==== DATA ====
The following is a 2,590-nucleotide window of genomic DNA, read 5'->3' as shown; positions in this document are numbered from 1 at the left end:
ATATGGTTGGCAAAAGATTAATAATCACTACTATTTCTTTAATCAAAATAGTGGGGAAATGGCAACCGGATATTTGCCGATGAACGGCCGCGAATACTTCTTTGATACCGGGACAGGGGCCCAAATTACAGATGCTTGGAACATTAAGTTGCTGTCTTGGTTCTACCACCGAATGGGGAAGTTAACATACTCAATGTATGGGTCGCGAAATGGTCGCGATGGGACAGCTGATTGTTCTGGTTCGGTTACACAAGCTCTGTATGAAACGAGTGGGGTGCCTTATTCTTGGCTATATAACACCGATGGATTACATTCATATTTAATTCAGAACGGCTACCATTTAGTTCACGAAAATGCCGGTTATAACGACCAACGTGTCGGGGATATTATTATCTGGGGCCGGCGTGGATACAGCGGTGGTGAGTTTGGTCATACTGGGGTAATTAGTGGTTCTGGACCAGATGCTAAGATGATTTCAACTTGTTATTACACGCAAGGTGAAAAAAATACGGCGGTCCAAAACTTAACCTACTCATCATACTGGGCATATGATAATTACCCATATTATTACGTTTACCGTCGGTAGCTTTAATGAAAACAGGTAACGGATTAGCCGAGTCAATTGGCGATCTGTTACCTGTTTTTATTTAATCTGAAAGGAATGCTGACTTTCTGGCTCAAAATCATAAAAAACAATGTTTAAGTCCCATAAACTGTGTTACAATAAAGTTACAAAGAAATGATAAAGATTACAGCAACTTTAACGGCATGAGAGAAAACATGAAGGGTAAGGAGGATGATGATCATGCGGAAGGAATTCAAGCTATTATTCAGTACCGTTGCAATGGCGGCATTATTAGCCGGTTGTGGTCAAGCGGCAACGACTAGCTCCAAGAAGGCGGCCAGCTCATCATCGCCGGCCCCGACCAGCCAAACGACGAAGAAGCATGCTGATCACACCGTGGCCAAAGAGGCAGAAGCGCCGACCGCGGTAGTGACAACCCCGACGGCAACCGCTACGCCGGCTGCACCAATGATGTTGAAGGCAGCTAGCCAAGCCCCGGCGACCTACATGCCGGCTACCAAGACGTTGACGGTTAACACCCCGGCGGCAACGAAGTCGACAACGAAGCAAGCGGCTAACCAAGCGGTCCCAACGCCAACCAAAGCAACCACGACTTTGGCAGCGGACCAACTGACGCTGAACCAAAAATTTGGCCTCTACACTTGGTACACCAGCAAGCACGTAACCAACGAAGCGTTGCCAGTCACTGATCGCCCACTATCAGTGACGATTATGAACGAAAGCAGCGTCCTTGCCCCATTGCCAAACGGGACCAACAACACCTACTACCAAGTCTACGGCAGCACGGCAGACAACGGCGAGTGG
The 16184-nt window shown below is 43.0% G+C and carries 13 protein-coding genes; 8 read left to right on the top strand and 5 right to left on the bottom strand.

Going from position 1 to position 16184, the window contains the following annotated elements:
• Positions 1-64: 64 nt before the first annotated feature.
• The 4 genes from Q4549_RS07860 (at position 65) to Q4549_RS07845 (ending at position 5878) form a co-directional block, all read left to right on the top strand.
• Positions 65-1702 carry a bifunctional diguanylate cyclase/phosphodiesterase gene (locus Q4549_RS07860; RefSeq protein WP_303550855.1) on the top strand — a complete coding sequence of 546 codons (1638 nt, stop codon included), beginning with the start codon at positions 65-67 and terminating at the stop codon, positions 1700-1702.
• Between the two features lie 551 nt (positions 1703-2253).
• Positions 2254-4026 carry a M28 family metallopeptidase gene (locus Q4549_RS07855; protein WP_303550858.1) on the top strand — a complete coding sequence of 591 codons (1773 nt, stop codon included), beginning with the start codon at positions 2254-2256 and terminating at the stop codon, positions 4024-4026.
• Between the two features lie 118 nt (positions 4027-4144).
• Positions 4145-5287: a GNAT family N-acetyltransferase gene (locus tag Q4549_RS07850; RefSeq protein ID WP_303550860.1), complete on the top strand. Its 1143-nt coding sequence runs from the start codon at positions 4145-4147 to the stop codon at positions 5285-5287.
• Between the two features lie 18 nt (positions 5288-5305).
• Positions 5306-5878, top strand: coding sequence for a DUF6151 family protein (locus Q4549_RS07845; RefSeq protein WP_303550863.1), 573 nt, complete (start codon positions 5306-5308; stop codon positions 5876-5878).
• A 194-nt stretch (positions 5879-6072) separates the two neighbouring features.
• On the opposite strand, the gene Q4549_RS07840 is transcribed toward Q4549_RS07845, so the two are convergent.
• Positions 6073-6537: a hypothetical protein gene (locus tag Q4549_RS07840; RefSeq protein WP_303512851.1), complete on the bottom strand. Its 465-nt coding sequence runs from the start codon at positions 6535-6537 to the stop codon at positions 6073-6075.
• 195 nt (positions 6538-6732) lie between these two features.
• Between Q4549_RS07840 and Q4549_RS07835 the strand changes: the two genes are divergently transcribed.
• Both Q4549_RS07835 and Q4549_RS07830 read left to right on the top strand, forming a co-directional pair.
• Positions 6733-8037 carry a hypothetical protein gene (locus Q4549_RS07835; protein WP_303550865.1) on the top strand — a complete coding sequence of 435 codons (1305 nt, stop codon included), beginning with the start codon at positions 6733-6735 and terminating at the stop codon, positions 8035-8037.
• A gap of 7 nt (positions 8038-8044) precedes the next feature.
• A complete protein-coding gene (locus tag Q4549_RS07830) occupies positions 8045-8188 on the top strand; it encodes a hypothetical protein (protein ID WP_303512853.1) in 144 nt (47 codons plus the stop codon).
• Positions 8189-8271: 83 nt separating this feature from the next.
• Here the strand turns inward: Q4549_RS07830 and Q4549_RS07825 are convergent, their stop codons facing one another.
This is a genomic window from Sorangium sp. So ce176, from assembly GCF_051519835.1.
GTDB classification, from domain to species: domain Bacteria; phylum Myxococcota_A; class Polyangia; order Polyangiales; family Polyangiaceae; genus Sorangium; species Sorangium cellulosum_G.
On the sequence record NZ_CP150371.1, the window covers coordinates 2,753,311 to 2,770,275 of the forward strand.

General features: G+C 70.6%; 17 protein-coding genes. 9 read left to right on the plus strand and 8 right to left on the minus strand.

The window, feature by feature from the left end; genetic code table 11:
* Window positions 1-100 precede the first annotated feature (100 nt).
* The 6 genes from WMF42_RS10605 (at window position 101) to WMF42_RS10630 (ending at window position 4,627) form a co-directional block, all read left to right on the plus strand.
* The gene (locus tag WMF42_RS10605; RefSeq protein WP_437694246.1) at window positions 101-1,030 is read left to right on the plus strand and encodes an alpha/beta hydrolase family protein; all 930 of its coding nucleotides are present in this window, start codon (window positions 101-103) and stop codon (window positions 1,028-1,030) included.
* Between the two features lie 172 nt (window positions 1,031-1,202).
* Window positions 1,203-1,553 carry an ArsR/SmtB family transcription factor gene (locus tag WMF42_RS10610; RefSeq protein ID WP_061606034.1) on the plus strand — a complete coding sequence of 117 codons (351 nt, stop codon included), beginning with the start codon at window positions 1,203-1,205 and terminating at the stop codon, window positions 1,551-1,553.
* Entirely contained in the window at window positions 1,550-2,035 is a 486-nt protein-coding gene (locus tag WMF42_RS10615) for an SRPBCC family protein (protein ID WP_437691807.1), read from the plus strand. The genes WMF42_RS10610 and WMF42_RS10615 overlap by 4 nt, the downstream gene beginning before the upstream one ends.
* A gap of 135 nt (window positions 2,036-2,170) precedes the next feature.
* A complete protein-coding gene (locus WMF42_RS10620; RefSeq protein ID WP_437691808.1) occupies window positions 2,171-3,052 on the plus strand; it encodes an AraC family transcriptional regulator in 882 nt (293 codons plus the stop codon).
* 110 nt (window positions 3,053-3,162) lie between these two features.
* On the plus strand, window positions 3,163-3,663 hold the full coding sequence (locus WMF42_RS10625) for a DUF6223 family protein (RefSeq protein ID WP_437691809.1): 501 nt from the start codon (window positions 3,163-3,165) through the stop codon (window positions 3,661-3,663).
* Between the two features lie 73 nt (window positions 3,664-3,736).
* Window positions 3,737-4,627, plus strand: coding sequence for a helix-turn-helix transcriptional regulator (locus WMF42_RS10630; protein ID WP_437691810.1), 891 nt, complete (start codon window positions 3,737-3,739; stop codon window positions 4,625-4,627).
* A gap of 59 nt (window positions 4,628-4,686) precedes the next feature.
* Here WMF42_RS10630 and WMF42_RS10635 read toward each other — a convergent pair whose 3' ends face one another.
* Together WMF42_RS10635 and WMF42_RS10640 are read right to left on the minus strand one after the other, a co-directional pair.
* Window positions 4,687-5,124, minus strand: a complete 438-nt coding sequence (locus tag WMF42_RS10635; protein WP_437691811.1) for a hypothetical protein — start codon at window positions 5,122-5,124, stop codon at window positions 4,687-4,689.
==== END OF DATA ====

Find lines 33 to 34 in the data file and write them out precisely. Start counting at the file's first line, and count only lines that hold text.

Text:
* Between the two features lie 172 nt (window positions 1,031-1,202).
* Window positions 1,203-1,553 carry an ArsR/SmtB family transcription factor gene (locus tag WMF42_RS10610; RefSeq protein ID WP_061606034.1) on the plus strand — a complete coding sequence of 117 codons (351 nt, stop codon included), beginning with the start codon at window positions 1,203-1,205 and terminating at the stop codon, window positions 1,551-1,553.